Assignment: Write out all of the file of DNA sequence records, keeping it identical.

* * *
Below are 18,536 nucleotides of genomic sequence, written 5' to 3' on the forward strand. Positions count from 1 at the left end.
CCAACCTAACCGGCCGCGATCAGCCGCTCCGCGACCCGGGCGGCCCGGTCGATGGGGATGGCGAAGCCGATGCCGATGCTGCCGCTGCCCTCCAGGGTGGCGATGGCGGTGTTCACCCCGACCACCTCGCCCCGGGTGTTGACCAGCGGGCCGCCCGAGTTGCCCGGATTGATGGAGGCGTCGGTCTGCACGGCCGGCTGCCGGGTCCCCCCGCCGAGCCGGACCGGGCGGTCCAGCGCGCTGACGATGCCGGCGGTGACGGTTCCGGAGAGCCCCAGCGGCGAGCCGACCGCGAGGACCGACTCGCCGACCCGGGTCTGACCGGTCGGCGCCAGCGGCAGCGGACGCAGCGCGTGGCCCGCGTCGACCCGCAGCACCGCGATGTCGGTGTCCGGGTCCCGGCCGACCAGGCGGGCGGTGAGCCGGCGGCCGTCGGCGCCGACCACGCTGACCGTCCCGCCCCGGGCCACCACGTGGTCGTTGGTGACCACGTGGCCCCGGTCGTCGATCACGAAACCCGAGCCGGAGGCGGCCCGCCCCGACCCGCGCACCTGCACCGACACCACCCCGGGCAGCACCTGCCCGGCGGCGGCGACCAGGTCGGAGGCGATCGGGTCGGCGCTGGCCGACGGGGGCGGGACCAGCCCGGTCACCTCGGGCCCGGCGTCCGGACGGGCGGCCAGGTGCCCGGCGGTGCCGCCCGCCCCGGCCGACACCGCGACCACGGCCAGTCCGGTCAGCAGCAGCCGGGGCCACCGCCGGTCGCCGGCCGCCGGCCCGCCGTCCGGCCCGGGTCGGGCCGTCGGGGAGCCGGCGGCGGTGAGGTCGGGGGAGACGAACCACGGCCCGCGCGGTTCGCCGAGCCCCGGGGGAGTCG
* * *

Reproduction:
Below are 18,536 nucleotides of genomic sequence, written 5' to 3' on the forward strand. Positions count from 1 at the left end.
CCAACCTAACCGGCCGCGATCAGCCGCTCCGCGACCCGGGCGGCCCGGTCGATGGGGATGGCGAAGCCGATGCCGATGCTGCCGCTGCCCTCCAGGGTGGCGATGGCGGTGTTCACCCCGACCACCTCGCCCCGGGTGTTGACCAGCGGGCCGCCCGAGTTGCCCGGATTGATGGAGGCGTCGGTCTGCACGGCCGGCTGCCGGGTCCCCCCGCCGAGCCGGACCGGGCGGTCCAGCGCGCTGACGATGCCGGCGGTGACGGTTCCGGAGAGCCCCAGCGGCGAGCCGACCGCGAGGACCGACTCGCCGACCCGGGTCTGACCGGTCGGCGCCAGCGGCAGCGGACGCAGCGCGTGGCCCGCGTCGACCCGCAGCACCGCGATGTCGGTGTCCGGGTCCCGGCCGACCAGGCGGGCGGTGAGCCGGCGGCCGTCGGCGCCGACCACGCTGACCGTCCCGCCCCGGGCCACCACGTGGTCGTTGGTGACCACGTGGCCCCGGTCGTCGATCACGAAACCCGAGCCGGAGGCGGCCCGCCCCGACCCGCGCACCTGCACCGACACCACCCCGGGCAGCACCTGCCCGGCGGCGGCGACCAGGTCGGAGGCGATCGGGTCGGCGCTGGCCGACGGGGGCGGGACCAGCCCGGTCACCTCGGGCCCGGCGTCCGGACGGGCGGCCAGGTGCCCGGCGGTGCCGCCCGCCCCGGCCGACACCGCGACCACGGCCAGTCCGGTCAGCAGCAGCCGGGGCCACCGCCGGTCGCCGGCCGCCGGCCCGCCGTCCGGCCCGGGTCGGGCCGTCGGGGAGCCGGCGGCGGTGAGGTCGGGGGAGACGAACCACGGCCCGCGCGGTTCGCCGAGCCCCGGGGGAGTCG